The Fundementals

Introduction Maxwell's equations Plane waves Free space loss Gas Loss Refraction Diffraction Reflections Troposcatter Rain effects Vegetation Statistics Link budgets Noise Multipath Measurements Models


Signals and Noise

An exact copy of the signal transmitted is not what is received at the receiver. Noise is added to the signal, the amplitude and phase of the signal varies with time and location, there is a time delay which may be variable and the signal shape is distorted. So far we have treated noise as a purely random signal which is added at the receiver input, we call this Additive White Gaussian Noise (AWGN).

I and Q representation

Typically, we represent signals as their complex baseband equivalents, I and Q representation where I and Q are orthogonal
and represented as a complex number:

n(t) = xn(t) + jyn(t)

Where x and y are random variables of zero mean. The mean noise power is related to the noise variance.

We will almost always treat noise as additive and Gaussian.



We know we can represent a random variable by its Probability Density function p(x). The probability the value lies between two values a and b is:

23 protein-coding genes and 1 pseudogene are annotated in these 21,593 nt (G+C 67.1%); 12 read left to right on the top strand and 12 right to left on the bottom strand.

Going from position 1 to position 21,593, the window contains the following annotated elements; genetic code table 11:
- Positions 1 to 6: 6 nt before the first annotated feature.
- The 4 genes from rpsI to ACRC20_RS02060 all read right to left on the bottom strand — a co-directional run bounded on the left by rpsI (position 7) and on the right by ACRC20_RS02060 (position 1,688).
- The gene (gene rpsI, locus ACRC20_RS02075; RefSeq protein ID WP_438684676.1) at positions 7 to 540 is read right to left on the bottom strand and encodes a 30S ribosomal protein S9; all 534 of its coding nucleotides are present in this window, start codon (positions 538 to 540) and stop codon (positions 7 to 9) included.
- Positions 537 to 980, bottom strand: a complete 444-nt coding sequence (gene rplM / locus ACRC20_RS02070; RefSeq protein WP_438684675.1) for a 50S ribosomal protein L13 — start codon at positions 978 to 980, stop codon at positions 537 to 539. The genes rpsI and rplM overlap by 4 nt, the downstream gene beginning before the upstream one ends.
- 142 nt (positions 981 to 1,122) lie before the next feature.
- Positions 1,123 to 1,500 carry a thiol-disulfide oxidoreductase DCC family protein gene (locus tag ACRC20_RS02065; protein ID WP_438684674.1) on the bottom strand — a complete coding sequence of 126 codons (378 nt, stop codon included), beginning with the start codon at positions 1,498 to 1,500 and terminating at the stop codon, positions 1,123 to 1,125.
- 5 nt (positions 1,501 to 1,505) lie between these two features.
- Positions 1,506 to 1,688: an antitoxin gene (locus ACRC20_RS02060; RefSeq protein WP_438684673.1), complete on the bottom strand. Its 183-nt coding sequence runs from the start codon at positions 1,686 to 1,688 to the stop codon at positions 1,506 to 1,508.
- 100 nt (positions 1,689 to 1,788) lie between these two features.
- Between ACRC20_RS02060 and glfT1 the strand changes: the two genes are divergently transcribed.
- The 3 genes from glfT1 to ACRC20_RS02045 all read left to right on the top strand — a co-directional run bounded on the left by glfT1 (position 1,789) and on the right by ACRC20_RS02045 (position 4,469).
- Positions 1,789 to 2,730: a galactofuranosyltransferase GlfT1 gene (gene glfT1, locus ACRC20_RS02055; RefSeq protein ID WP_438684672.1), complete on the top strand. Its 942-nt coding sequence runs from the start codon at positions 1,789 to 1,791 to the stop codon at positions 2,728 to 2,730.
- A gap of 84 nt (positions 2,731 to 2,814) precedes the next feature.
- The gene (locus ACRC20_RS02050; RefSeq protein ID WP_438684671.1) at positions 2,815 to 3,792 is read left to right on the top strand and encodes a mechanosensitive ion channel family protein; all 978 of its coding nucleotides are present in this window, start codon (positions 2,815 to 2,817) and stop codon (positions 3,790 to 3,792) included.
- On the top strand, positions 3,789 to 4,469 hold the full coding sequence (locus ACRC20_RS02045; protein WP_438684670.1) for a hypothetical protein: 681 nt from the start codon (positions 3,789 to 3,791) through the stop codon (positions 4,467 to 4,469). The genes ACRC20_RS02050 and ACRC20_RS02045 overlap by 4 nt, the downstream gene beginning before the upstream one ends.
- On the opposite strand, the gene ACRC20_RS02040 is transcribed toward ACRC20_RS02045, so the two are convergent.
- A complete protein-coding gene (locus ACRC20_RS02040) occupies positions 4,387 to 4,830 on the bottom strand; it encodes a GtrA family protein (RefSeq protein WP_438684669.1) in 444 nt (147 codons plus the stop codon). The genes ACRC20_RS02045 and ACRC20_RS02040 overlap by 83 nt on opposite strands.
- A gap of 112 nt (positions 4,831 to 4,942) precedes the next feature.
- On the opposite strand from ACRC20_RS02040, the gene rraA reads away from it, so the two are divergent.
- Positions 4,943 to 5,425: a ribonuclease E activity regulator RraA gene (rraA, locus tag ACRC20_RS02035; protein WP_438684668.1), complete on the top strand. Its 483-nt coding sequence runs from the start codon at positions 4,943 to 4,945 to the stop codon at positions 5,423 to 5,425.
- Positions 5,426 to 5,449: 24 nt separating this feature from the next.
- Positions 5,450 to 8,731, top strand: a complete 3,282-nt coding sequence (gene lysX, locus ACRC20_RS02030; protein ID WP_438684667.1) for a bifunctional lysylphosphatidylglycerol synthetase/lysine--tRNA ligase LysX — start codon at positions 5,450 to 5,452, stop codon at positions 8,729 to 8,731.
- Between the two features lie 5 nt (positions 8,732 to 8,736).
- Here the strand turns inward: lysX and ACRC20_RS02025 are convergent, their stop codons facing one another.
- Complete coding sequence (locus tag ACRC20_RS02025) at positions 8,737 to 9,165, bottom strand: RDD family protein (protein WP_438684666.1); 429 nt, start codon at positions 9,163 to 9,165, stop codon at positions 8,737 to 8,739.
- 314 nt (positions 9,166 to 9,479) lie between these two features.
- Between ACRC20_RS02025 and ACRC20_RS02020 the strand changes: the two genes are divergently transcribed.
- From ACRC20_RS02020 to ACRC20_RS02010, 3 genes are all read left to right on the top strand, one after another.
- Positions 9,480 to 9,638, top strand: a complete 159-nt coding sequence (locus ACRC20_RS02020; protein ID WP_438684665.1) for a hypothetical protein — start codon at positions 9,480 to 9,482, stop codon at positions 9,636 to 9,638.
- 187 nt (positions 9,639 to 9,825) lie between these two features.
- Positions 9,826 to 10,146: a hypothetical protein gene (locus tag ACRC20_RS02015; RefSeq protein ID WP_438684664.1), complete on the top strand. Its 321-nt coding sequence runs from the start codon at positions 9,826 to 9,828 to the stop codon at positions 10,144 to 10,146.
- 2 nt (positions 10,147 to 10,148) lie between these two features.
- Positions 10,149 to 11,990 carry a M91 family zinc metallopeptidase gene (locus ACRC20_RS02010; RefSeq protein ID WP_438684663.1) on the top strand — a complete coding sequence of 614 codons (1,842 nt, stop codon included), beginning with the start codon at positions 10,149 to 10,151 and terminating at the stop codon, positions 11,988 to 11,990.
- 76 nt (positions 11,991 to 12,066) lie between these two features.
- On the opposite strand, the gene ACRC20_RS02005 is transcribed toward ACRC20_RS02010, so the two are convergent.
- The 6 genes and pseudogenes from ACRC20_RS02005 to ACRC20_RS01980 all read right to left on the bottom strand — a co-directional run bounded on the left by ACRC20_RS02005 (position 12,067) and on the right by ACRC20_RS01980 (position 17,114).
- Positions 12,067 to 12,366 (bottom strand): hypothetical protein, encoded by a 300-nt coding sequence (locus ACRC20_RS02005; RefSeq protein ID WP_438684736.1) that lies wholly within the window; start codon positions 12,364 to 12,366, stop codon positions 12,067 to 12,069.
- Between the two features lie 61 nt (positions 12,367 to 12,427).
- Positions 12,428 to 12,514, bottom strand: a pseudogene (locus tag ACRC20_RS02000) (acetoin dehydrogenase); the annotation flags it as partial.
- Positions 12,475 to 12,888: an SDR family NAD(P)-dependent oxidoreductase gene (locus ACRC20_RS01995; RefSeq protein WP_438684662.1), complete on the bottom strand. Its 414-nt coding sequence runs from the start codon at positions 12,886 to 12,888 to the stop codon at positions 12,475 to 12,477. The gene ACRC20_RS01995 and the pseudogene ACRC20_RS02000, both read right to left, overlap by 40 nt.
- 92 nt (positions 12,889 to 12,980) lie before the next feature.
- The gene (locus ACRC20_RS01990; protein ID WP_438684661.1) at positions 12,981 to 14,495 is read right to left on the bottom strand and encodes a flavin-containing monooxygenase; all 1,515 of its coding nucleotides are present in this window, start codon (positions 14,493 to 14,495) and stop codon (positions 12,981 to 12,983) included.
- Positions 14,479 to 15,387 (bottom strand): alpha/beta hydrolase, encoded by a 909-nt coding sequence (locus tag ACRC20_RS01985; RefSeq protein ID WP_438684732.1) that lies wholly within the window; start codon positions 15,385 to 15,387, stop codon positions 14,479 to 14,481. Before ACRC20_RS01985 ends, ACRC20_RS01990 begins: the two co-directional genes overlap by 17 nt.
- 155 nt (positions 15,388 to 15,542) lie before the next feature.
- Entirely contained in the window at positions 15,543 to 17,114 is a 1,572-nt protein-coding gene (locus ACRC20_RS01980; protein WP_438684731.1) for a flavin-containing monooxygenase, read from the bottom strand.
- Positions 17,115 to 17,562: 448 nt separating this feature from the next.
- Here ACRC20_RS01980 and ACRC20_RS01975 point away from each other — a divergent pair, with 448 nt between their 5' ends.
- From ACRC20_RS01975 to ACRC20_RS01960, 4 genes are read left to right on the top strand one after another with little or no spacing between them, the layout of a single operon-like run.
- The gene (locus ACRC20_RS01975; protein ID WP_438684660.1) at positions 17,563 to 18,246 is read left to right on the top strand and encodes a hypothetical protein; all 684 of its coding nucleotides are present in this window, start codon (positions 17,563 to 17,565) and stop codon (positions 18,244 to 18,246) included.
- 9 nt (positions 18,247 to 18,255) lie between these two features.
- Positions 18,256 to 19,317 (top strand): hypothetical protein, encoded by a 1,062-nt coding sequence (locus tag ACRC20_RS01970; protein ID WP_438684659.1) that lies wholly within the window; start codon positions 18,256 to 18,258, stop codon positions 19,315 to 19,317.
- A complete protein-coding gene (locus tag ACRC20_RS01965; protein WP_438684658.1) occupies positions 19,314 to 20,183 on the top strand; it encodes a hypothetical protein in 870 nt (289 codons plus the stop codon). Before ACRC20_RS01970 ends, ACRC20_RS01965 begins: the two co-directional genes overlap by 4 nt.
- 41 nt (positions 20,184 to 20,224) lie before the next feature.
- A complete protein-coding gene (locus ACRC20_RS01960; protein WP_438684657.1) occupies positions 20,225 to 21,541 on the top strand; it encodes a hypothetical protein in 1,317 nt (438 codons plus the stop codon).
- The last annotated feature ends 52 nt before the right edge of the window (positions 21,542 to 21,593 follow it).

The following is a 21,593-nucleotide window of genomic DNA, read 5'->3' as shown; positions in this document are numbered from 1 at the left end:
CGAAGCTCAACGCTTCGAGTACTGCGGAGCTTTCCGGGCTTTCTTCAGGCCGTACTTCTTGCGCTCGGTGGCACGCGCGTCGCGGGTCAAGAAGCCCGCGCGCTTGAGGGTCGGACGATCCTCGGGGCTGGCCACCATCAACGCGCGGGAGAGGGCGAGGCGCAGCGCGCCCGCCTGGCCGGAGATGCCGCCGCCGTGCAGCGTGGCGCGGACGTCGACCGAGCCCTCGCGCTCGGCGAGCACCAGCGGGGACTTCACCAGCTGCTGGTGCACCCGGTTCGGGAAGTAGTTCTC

All PDFs by definition have a total integral of 1


So the probability a value is less than a is:

We call P the cumulative distribution and so also the area between a and b is the probability below b minus probability below a;


The Expectation of some function f(x) of a random variable x is:

Expectation is a statistical term referring to the Expected (average) value of the function. Here we are interested in the Expectation (mean) of x,
which we get if we set f(x) = x. This is often called the first moment of x in statistics.

The variance is given by:

To find the power of complex signal n(t) we multiply by the complex conjugate.

The mean power is the expectation of N(t):

Expectation is a statistical term, according to Wikipedia:

In probability theory the expected value (or mathematical expectation) of a random variable is the sum of the probability of each possible outcome of the experiment multiplied by its payoff ("value"). Thus, it represents the average amount one "expects" as the outcome of the random trial when identical odds are repeated many times. Note that the value itself may not be expected in the general sense; it may be unlikely or even impossible. For example, the expected value from the roll of an ordinary six-sided die is 3.5, which is not one of the possible outcomes.

Remember that xn and yn oscillate about zero, which means their mean values are zero.



It is assumed σx and σy have the same variance σn




© Mike Willis May 5th, 2007